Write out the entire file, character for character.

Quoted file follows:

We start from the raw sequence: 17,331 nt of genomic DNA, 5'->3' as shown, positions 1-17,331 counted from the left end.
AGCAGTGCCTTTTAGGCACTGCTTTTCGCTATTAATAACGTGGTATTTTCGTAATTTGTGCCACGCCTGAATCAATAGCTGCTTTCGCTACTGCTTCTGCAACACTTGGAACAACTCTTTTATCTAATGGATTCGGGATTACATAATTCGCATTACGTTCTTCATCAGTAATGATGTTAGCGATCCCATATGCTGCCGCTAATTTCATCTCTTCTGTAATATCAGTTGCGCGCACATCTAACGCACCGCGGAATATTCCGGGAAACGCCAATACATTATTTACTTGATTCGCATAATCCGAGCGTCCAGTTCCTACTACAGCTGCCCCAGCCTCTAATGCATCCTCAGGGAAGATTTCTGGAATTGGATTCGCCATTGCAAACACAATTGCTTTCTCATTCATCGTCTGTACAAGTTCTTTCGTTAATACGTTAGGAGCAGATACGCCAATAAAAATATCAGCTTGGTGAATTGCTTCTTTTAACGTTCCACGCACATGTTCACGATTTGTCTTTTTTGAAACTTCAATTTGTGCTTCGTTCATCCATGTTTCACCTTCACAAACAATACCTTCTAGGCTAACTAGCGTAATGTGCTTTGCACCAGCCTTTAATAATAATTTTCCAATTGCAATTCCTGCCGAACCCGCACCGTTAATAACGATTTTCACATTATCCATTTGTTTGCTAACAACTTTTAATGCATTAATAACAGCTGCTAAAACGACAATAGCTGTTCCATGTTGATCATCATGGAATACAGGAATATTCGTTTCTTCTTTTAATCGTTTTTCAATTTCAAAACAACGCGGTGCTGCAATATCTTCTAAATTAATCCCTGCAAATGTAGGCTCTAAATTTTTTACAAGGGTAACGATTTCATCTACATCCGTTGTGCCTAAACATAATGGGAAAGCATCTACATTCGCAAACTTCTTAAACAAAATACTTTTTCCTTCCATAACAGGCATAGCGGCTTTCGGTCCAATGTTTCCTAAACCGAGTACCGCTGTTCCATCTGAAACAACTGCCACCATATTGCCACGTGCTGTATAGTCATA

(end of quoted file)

We start from the raw sequence: 17,331 nt of genomic DNA, 5'->3' as shown, positions 1-17,331 counted from the left end.
AGCAGTGCCTTTTAGGCACTGCTTTTCGCTATTAATAACGTGGTATTTTCGTAATTTGTGCCACGCCTGAATCAATAGCTGCTTTCGCTACTGCTTCTGCAACACTTGGAACAACTCTTTTATCTAATGGATTCGGGATTACATAATTCGCATTACGTTCTTCATCAGTAATGATGTTAGCGATCCCATATGCTGCCGCTAATTTCATCTCTTCTGTAATATCAGTTGCGCGCACATCTAACGCACCGCGGAATATTCCGGGAAACGCCAATACATTATTTACTTGATTCGCATAATCCGAGCGTCCAGTTCCTACTACAGCTGCCCCAGCCTCTAATGCATCCTCAGGGAAGATTTCTGGAATTGGATTCGCCATTGCAAACACAATTGCTTTCTCATTCATCGTCTGTACAAGTTCTTTCGTTAATACGTTAGGAGCAGATACGCCAATAAAAATATCAGCTTGGTGAATTGCTTCTTTTAACGTTCCACGCACATGTTCACGATTTGTCTTTTTTGAAACTTCAATTTGTGCTTCGTTCATCCATGTTTCACCTTCACAAACAATACCTTCTAGGCTAACTAGCGTAATGTGCTTTGCACCAGCCTTTAATAATAATTTTCCAATTGCAATTCCTGCCGAACCCGCACCGTTAATAACGATTTTCACATTATCCATTTGTTTGCTAACAACTTTTAATGCATTAATAACAGCTGCTAAAACGACAATAGCTGTTCCATGTTGATCATCATGGAATACAGGAATATTCGTTTCTTCTTTTAATCGTTTTTCAATTTCAAAACAACGCGGTGCTGCAATATCTTCTAAATTAATCCCTGCAAATGTAGGCTCTAAATTTTTTACAAGGGTAACGATTTCATCTACATCCGTTGTGCCTAAACATAATGGGAAAGCATCTACATTCGCAAACTTCTTAAACAAAATACTTTTTCCTTCCATAACAGGCATAGCGGCTTTCGGTCCAATGTTTCCTAAACCGAGTACCGCTGTTCCATCTGAAACAACTGCCACCATATTGCCACGTGCTGTATAGTCATA